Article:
Water conservation behavior: is what we say what we do?
Journal of Consumer Marketing
Purpose: The purpose of this study (mixed-method) was to examine the effectiveness of two types of marketing interventions on water conservation behavior and to compare behaviors to self-reported conservation claims. Design/methodology/approach: This paper consists of four phases (advertisement selection focus group, behavioral trace field study, self-report survey and follow-up focus group). In the USA, residing in a dormitory typically includes a fee for water without quantity restrictions. The subjects for this research were college students who lived in dormitories at a medium-sized university in southeastern USA where metering individual water consumption is not possible. Findings: The results of the field study phase of student water conservation behaviors were not congruent with the participants’ self-reported behaviors. Phase 2 yielded results contrary to published laboratory experimental research in which cause-related claims were effective. Research limitations/implications: This research was limited by a single sample (one university), time (13 weeks) and the inability to measure individual consumption behavior. However, valuable findings were obtained, and suggestions surfaced for future research. Practical implications: Using eco-feedback technology and advertisements may result in significant cost savings. While findings were somewhat inconclusive, there was evidence that the use of the eco-feedback technology could result in cost savings for the subject university. Originality/value: The behavioral trace study is one of the first field research studies in the marketing discipline designed to examine resource conservation behavior in an impactful way. Further, this research used a single sample triangulated methodology across Phases 2, 3 and 4.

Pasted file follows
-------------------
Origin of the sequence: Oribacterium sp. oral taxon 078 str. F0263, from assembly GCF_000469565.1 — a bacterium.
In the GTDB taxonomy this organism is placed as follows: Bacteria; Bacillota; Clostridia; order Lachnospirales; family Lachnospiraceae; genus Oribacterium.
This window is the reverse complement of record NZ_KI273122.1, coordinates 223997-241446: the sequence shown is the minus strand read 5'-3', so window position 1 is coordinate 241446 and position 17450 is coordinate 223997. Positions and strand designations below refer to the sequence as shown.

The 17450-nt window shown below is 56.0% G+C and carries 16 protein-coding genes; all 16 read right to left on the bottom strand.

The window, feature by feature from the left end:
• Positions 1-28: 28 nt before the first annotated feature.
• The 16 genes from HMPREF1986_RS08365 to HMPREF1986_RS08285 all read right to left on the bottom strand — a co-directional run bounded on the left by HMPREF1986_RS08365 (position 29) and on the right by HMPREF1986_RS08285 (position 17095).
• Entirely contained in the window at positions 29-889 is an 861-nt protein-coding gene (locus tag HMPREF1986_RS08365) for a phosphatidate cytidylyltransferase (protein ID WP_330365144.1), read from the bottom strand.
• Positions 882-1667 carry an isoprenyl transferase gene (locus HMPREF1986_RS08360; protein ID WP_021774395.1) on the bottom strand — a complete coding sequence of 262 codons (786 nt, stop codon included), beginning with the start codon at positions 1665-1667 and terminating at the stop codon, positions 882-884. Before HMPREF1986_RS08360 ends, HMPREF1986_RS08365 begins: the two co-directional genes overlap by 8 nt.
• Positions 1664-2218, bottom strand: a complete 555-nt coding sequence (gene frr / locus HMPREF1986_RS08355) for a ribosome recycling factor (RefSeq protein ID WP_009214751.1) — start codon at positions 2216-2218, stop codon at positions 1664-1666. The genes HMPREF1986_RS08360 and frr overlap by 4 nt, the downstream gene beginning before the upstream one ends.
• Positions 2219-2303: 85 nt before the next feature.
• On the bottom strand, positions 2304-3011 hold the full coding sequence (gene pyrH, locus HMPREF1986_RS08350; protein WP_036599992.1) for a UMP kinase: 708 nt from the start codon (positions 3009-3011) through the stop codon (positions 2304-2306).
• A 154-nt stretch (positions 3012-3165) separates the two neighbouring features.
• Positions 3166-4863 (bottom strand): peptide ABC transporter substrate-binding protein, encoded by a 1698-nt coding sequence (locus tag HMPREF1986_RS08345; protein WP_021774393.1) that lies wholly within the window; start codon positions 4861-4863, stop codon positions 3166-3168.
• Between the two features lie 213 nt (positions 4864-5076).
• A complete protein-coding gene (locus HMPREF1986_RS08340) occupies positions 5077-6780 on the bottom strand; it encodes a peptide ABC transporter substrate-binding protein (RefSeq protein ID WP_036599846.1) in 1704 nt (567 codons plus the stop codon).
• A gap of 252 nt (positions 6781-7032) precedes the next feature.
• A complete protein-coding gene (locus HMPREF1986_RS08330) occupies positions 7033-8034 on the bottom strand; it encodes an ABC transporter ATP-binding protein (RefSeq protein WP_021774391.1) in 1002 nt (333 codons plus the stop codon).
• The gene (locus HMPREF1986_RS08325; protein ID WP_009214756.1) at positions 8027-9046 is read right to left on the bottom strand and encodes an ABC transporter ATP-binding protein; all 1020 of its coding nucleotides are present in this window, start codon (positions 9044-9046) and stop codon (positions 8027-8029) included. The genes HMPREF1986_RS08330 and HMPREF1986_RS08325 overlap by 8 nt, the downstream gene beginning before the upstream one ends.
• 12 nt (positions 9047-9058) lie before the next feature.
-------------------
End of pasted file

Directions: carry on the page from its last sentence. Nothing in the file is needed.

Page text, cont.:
Biological and Environmental Sciences
Parker, J.M., Sams, D., Poddar, A. and Manoylov, K. (2018). Water conservation behavior: is what we say what we do?. Journal of Consumer Marketing, 35(6), 644-652.